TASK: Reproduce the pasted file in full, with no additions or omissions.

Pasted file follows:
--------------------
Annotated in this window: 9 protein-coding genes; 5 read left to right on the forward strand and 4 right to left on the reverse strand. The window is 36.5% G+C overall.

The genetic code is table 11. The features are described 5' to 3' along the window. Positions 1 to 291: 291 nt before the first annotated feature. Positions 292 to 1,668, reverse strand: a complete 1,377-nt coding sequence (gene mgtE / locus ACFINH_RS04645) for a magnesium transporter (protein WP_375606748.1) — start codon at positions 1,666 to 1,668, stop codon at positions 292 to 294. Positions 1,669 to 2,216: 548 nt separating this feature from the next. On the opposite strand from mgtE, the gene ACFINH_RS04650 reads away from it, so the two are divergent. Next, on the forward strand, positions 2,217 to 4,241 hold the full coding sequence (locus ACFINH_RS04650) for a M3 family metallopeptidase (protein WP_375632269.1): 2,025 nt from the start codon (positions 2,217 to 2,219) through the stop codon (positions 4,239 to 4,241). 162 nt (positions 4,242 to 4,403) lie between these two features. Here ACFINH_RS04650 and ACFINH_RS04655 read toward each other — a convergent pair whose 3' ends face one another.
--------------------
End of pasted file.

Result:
Annotated in this window: 9 protein-coding genes; 5 read left to right on the forward strand and 4 right to left on the reverse strand. The window is 36.5% G+C overall.

The genetic code is table 11. The features are described 5' to 3' along the window. Positions 1 to 291: 291 nt before the first annotated feature. Positions 292 to 1,668, reverse strand: a complete 1,377-nt coding sequence (gene mgtE / locus ACFINH_RS04645) for a magnesium transporter (protein WP_375606748.1) — start codon at positions 1,666 to 1,668, stop codon at positions 292 to 294. Positions 1,669 to 2,216: 548 nt separating this feature from the next. On the opposite strand from mgtE, the gene ACFINH_RS04650 reads away from it, so the two are divergent. Next, on the forward strand, positions 2,217 to 4,241 hold the full coding sequence (locus ACFINH_RS04650) for a M3 family metallopeptidase (protein WP_375632269.1): 2,025 nt from the start codon (positions 2,217 to 2,219) through the stop codon (positions 4,239 to 4,241). 162 nt (positions 4,242 to 4,403) lie between these two features. Here ACFINH_RS04650 and ACFINH_RS04655 read toward each other — a convergent pair whose 3' ends face one another.